Sunday, March 02, 2014
Whooper Swans singing a Swan Song in March
I don't think I have seen so many swans in one flock before. I guess there were about 500, it is common that they gather in large flocks of 500-1000 swans in winter. They were singing their special song,and they were really singing loudly - as if they were all joining the Pilgrims Chorus from Tannhäuser. Suddenly they got agitated over something and their voices rose to inferno and chaos. I'm not sure the farmer-family on the other side of the road has a good night's sleep if the swans stay there for some days, singing their swan song each night !!
But they are beautiful birds, and it was a great experience to watch such a big flock. Soon they will fly eastwards to their breeding places in Scandinavia and Russia, some of them will fly all the way to Sibiria and to the Pacific coast. It is so amazing.
I did not use a wide angle lens - I did not have space enough for a photo of the whole flock, which spread over a large area.
The Whooper Swan (Source: DOF, Dansk Ornitologisk forening, Fugle og Natur)
The whooper swan is of same size as the mute swan, but easy to recognize with its yellow beak, which has no black knot like the mute swan. It keeps its neck more straight and higher than the mute swan, and it has a strong and very sonorous voice, sounding almost like a trumpeting - contrarily to the mute swan, which usually is silent, except from the rhytmic singing sound from the wings during flight.
The whooper swan is a common guest in Denmark in the winter season and is often seen in large flocks in fields or in the the outskirts of flocks of mute swans in lowwatered areas.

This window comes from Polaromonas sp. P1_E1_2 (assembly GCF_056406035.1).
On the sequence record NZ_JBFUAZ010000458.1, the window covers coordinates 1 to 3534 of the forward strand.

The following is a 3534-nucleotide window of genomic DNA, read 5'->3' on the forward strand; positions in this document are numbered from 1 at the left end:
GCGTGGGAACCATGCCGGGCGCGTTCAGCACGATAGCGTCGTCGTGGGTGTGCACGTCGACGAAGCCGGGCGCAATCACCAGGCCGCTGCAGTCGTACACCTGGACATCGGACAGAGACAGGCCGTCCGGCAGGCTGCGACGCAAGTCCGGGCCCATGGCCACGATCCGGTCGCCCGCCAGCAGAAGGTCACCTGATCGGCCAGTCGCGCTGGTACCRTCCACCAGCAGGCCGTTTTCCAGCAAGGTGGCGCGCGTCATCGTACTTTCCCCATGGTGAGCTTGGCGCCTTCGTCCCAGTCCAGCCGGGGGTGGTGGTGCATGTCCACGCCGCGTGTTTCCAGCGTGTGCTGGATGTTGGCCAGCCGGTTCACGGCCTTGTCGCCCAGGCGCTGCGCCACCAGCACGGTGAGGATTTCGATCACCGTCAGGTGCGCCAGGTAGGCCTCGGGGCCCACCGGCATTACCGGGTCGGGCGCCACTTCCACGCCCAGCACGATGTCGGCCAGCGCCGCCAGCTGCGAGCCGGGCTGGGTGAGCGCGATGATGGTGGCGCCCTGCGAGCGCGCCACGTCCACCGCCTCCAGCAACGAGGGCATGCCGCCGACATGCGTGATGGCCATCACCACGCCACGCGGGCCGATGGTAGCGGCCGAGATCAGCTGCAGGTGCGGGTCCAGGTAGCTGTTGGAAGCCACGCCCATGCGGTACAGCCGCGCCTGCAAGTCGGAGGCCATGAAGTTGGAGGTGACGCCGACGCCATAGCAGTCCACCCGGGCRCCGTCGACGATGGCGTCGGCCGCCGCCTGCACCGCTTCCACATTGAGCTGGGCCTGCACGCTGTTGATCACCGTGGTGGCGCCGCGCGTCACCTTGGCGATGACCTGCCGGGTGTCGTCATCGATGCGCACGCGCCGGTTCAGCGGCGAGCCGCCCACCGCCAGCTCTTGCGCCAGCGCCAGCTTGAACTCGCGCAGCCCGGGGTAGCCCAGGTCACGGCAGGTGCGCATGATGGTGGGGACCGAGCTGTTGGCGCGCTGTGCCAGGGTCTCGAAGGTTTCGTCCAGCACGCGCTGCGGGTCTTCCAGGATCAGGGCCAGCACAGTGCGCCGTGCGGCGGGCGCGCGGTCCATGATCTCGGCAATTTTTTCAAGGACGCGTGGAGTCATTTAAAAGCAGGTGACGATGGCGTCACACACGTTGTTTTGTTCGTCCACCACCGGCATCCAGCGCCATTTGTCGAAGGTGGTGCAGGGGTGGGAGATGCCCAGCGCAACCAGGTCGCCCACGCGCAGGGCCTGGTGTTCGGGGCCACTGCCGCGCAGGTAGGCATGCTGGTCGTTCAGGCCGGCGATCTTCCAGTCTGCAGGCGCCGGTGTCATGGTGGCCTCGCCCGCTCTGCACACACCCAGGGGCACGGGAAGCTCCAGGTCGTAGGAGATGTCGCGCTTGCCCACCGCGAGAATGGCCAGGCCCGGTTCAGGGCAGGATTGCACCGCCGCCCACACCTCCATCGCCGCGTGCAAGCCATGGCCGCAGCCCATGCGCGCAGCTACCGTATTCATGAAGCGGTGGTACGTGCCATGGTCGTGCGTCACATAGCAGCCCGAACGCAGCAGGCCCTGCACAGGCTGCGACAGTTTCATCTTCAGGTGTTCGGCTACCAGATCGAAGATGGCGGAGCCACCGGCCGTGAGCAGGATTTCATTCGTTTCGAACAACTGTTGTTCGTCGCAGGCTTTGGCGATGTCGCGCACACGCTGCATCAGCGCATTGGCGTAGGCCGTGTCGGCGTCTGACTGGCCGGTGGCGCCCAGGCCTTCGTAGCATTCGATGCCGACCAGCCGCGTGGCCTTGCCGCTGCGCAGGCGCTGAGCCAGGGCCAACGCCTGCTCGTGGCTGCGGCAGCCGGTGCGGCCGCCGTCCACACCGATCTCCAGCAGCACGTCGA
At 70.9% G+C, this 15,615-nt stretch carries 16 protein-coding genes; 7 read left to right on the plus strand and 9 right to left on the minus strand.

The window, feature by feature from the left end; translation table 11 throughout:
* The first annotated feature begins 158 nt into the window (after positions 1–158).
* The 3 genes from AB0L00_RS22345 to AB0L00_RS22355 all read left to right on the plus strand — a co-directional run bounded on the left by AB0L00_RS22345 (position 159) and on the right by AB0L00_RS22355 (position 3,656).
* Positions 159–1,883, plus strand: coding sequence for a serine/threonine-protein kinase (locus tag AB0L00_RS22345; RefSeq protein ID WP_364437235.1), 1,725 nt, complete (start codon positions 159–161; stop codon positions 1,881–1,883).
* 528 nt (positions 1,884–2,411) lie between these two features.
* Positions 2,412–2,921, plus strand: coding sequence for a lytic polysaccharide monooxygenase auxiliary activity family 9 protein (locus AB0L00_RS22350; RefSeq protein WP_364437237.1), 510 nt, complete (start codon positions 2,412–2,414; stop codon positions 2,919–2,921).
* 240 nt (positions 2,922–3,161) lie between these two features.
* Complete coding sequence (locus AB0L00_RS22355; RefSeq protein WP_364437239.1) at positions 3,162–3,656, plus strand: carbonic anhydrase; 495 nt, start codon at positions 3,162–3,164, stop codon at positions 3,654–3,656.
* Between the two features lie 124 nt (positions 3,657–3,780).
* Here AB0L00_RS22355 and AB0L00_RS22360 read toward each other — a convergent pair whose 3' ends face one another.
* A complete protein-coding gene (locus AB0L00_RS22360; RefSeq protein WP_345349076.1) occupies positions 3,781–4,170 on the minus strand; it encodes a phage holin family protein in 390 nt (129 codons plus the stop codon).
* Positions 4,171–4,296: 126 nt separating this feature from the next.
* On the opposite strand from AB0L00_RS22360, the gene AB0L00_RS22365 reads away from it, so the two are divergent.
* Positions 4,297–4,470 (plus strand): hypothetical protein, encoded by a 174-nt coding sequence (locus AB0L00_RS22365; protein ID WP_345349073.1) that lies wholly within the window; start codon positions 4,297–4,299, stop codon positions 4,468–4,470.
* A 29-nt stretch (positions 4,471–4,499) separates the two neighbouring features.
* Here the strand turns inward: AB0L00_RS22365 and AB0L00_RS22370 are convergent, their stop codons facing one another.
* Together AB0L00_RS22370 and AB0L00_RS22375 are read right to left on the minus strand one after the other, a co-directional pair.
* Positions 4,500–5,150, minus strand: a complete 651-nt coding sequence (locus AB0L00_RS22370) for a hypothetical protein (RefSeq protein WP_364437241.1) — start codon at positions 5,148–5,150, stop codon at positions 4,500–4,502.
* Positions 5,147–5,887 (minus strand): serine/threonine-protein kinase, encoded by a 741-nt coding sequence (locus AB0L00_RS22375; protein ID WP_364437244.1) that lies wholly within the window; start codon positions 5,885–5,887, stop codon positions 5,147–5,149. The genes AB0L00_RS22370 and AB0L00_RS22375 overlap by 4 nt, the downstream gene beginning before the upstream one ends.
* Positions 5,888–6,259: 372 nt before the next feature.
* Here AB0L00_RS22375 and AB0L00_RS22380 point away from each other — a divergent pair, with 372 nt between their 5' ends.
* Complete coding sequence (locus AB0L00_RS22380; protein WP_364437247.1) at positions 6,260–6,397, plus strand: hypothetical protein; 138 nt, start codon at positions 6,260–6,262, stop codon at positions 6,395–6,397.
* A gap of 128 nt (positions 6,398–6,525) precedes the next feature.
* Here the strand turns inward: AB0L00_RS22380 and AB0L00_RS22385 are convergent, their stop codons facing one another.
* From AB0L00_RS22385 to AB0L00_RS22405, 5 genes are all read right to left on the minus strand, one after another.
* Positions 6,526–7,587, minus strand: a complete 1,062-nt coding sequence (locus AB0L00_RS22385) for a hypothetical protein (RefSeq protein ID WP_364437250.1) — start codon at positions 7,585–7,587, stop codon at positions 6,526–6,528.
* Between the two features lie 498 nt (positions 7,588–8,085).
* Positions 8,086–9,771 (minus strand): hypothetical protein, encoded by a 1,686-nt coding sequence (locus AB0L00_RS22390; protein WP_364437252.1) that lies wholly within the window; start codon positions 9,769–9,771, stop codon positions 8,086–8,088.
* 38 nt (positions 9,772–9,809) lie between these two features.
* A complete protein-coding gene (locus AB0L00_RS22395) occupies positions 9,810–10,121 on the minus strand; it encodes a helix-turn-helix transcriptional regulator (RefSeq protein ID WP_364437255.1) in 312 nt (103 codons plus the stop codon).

The whooper swan breeds in forest moors and lowwatered lakes in a large nothern region from Iceland, Norway, Sweden, Finland and in a broad belt in Russia and Sibiria till the Pacific coast. The whooper swan has expanded with breeding pairs south to Skåne and also eastern Germany. In Denmark a single pair has tried to breed in North Jutland. In 2007 three breeding pairs were registered in Denmark, two pairs in West Himmerland in some small moors, and one pair in Bølling Sø (lake) at Silkeborg. One pair in Himmerland had eight chicks.
Denmark is together with Germany the most important overwintering area for the whooper swan in Europe. It also overwinters in large numbers in Great Britain and Ireland, but is seen in most European countries in the winter season, except in Spain, Portugal and Italy. The whooper swan stays mostly in Denmark during mild winters, but migrates southwards in hard winters.
The food of the whooper swan is water plants, grass and winter crops like wheat and rape.
Thrre swans came flying and landed by the flock.
They had been out on a little study trip I suppose!
photo 1 March 2014, a field near the village Løve: grethe bachmann